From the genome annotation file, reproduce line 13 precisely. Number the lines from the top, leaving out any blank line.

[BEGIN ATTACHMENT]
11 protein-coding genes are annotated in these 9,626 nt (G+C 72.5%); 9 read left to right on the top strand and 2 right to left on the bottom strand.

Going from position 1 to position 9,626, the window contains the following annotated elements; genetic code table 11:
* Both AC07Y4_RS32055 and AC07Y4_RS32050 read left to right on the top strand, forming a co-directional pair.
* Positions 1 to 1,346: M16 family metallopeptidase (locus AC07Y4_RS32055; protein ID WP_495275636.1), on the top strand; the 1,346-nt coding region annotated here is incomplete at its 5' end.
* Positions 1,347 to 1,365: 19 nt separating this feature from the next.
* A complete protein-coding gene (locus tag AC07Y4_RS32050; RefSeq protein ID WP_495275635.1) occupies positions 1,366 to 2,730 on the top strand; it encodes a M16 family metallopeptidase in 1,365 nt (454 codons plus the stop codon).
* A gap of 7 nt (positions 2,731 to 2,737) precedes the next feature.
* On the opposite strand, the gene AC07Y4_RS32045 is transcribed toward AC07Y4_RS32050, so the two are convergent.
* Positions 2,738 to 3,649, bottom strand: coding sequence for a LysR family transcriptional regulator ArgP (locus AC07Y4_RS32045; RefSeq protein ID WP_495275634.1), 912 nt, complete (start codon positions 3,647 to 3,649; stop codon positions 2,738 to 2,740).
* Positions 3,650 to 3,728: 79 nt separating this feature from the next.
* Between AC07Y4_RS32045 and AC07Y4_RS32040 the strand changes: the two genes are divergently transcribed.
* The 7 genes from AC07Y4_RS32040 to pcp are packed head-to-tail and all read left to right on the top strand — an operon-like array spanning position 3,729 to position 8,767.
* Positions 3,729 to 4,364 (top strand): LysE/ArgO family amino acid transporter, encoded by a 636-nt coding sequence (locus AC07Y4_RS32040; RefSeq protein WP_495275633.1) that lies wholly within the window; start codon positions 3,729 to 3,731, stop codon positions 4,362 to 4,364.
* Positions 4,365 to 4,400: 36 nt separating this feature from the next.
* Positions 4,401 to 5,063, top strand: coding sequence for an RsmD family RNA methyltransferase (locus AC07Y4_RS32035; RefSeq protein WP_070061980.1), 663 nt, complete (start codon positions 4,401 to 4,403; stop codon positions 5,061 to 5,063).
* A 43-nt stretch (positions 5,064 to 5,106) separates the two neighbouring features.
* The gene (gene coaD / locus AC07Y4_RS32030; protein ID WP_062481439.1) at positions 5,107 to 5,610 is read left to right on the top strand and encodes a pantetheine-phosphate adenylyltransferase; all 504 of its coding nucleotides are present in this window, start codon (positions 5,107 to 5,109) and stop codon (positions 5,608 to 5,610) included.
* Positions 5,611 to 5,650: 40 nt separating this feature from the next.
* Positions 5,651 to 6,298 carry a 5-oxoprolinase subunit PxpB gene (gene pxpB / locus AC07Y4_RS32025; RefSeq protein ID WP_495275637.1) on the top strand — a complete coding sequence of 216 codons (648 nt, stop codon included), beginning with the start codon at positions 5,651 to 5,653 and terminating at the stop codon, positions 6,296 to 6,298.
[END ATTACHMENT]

* Positions 3,729 to 4,364 (top strand): LysE/ArgO family amino acid transporter, encoded by a 636-nt coding sequence (locus AC07Y4_RS32040; RefSeq protein WP_495275633.1) that lies wholly within the window; start codon positions 3,729 to 3,731, stop codon positions 4,362 to 4,364.